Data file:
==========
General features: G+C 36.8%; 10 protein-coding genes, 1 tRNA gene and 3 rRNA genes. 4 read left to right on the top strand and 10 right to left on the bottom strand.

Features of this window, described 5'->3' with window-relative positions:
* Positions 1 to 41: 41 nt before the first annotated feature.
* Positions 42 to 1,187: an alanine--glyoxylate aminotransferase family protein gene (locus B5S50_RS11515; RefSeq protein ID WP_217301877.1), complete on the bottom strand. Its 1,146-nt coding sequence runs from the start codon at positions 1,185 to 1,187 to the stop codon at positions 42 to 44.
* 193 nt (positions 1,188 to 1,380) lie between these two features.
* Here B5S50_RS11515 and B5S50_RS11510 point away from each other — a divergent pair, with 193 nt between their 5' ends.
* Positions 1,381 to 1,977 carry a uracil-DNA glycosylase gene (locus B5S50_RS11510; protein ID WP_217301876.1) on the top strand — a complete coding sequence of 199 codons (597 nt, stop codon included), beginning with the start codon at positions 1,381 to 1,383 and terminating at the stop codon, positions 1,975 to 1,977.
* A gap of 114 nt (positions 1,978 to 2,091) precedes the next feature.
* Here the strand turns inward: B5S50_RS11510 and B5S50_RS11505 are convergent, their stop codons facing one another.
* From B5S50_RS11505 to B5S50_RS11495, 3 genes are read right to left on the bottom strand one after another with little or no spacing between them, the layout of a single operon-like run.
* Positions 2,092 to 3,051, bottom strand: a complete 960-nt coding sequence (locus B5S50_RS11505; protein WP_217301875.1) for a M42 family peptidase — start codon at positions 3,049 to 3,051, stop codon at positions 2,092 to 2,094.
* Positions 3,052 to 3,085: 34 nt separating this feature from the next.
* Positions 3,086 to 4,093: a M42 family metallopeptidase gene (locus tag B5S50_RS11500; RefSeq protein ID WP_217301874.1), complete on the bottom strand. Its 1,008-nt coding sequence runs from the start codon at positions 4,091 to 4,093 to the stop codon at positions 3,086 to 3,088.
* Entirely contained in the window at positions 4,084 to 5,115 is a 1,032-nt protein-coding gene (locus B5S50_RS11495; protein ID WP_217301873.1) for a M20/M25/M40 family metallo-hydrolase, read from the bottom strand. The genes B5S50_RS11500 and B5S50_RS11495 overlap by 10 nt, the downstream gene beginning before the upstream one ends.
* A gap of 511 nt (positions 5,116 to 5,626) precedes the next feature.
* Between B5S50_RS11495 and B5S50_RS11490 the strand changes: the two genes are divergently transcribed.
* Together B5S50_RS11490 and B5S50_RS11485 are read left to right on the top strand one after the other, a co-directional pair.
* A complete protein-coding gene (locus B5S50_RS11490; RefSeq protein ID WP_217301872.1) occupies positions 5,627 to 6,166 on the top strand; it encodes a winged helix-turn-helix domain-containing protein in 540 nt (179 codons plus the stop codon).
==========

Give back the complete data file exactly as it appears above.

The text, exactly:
General features: G+C 36.8%; 10 protein-coding genes, 1 tRNA gene and 3 rRNA genes. 4 read left to right on the top strand and 10 right to left on the bottom strand.

Features of this window, described 5'->3' with window-relative positions:
* Positions 1 to 41: 41 nt before the first annotated feature.
* Positions 42 to 1,187: an alanine--glyoxylate aminotransferase family protein gene (locus B5S50_RS11515; RefSeq protein ID WP_217301877.1), complete on the bottom strand. Its 1,146-nt coding sequence runs from the start codon at positions 1,185 to 1,187 to the stop codon at positions 42 to 44.
* 193 nt (positions 1,188 to 1,380) lie between these two features.
* Here B5S50_RS11515 and B5S50_RS11510 point away from each other — a divergent pair, with 193 nt between their 5' ends.
* Positions 1,381 to 1,977 carry a uracil-DNA glycosylase gene (locus B5S50_RS11510; protein ID WP_217301876.1) on the top strand — a complete coding sequence of 199 codons (597 nt, stop codon included), beginning with the start codon at positions 1,381 to 1,383 and terminating at the stop codon, positions 1,975 to 1,977.
* A gap of 114 nt (positions 1,978 to 2,091) precedes the next feature.
* Here the strand turns inward: B5S50_RS11510 and B5S50_RS11505 are convergent, their stop codons facing one another.
* From B5S50_RS11505 to B5S50_RS11495, 3 genes are read right to left on the bottom strand one after another with little or no spacing between them, the layout of a single operon-like run.
* Positions 2,092 to 3,051, bottom strand: a complete 960-nt coding sequence (locus B5S50_RS11505; protein WP_217301875.1) for a M42 family peptidase — start codon at positions 3,049 to 3,051, stop codon at positions 2,092 to 2,094.
* Positions 3,052 to 3,085: 34 nt separating this feature from the next.
* Positions 3,086 to 4,093: a M42 family metallopeptidase gene (locus tag B5S50_RS11500; RefSeq protein ID WP_217301874.1), complete on the bottom strand. Its 1,008-nt coding sequence runs from the start codon at positions 4,091 to 4,093 to the stop codon at positions 3,086 to 3,088.
* Entirely contained in the window at positions 4,084 to 5,115 is a 1,032-nt protein-coding gene (locus B5S50_RS11495; protein ID WP_217301873.1) for a M20/M25/M40 family metallo-hydrolase, read from the bottom strand. The genes B5S50_RS11500 and B5S50_RS11495 overlap by 10 nt, the downstream gene beginning before the upstream one ends.
* A gap of 511 nt (positions 5,116 to 5,626) precedes the next feature.
* Between B5S50_RS11495 and B5S50_RS11490 the strand changes: the two genes are divergently transcribed.
* Together B5S50_RS11490 and B5S50_RS11485 are read left to right on the top strand one after the other, a co-directional pair.
* A complete protein-coding gene (locus B5S50_RS11490; RefSeq protein ID WP_217301872.1) occupies positions 5,627 to 6,166 on the top strand; it encodes a winged helix-turn-helix domain-containing protein in 540 nt (179 codons plus the stop codon).